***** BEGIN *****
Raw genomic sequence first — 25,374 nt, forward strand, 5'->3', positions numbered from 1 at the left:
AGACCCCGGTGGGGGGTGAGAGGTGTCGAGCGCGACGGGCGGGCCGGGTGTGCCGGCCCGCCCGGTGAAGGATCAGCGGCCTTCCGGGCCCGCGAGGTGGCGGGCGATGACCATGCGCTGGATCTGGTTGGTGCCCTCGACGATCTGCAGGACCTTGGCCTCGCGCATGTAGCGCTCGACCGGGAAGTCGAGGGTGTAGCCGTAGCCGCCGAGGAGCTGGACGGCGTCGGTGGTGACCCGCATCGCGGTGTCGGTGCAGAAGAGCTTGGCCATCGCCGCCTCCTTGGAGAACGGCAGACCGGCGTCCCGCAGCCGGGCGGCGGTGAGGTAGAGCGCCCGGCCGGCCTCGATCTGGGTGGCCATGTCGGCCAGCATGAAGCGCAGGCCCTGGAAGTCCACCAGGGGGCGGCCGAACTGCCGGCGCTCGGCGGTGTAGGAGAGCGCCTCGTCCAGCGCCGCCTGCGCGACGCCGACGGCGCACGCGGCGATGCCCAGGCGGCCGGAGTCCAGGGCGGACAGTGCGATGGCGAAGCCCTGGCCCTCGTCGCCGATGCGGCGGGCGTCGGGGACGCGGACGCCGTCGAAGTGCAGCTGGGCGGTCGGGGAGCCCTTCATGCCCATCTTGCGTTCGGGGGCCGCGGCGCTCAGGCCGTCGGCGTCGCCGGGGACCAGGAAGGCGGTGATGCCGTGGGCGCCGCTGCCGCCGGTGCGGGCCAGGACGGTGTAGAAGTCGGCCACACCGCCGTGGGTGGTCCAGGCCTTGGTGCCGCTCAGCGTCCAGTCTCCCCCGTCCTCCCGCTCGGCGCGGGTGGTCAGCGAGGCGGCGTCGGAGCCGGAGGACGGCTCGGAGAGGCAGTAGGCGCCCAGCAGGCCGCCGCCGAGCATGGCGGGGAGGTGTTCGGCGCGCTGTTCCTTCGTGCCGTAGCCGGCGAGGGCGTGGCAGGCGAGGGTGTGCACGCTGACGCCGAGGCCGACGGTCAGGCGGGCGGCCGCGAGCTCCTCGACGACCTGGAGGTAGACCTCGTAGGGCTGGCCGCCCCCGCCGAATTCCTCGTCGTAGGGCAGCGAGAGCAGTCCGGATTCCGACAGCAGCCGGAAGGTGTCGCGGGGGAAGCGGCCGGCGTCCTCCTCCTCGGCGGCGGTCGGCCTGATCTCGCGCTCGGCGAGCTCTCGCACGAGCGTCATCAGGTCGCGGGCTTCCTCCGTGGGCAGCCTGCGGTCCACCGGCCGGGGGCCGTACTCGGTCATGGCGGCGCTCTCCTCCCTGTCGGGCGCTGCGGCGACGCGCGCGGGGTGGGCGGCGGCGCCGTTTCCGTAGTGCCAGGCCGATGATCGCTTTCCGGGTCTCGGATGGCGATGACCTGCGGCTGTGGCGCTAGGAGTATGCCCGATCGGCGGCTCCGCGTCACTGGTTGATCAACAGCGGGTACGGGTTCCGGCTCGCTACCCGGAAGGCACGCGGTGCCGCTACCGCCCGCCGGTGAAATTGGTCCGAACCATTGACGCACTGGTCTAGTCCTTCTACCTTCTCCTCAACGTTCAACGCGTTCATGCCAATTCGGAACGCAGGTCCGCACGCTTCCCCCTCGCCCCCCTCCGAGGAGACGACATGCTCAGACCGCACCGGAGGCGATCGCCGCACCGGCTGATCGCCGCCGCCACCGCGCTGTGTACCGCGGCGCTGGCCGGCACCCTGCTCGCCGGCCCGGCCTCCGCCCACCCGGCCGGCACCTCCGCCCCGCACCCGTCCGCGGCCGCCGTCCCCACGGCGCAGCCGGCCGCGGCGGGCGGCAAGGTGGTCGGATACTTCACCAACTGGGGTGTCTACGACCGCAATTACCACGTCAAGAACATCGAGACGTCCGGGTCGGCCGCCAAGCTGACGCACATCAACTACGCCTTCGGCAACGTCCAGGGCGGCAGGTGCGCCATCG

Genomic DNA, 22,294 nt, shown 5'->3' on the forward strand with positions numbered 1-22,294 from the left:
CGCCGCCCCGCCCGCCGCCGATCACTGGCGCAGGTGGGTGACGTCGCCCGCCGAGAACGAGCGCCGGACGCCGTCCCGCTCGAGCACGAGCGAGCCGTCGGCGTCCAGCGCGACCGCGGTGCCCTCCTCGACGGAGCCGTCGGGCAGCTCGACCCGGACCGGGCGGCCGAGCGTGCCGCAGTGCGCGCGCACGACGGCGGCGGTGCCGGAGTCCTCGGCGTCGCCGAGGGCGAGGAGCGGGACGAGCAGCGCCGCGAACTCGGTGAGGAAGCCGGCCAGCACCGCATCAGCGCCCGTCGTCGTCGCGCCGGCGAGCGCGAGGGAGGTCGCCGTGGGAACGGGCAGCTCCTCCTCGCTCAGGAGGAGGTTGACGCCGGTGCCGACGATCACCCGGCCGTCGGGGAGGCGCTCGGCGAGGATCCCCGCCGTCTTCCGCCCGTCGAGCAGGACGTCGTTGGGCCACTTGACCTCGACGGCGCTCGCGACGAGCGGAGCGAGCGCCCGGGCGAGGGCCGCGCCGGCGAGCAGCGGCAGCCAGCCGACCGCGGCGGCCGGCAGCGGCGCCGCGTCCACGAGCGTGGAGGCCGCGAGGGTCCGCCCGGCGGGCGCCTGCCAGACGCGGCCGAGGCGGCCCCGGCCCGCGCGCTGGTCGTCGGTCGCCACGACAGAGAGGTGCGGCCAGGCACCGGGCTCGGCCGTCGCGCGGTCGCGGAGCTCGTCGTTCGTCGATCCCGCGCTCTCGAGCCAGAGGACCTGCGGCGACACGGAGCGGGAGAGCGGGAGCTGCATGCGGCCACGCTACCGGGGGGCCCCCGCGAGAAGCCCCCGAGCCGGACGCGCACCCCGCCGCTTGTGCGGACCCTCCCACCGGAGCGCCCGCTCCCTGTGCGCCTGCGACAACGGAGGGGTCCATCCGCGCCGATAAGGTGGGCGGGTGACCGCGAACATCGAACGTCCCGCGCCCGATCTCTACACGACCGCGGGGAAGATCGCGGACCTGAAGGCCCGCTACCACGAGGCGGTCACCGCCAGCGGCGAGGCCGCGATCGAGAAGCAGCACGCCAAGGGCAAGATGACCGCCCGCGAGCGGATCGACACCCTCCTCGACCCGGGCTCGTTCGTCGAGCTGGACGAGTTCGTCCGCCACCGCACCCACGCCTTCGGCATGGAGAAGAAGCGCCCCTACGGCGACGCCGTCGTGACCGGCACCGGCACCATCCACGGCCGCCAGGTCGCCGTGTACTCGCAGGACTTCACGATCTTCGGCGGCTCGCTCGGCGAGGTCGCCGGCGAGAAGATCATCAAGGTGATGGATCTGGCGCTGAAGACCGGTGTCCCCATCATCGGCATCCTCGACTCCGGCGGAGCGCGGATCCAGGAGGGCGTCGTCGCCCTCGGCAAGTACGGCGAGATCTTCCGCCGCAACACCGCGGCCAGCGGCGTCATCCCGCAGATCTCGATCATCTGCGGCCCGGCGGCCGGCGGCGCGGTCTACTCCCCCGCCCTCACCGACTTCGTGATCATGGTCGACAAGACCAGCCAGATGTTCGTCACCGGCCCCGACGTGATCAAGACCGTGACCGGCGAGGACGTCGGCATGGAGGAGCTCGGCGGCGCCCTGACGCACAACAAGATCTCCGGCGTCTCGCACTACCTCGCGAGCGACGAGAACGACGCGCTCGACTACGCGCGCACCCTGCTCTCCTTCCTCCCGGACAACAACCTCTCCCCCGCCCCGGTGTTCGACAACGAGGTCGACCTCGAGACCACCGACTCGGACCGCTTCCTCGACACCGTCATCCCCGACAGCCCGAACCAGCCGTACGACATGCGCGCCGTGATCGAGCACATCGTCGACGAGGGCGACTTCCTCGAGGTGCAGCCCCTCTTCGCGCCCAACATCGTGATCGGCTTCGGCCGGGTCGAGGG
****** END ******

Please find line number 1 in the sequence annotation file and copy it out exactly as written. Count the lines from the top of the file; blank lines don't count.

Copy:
Raw genomic sequence first — 25,374 nt, forward strand, 5'->3', positions numbered from 1 at the left: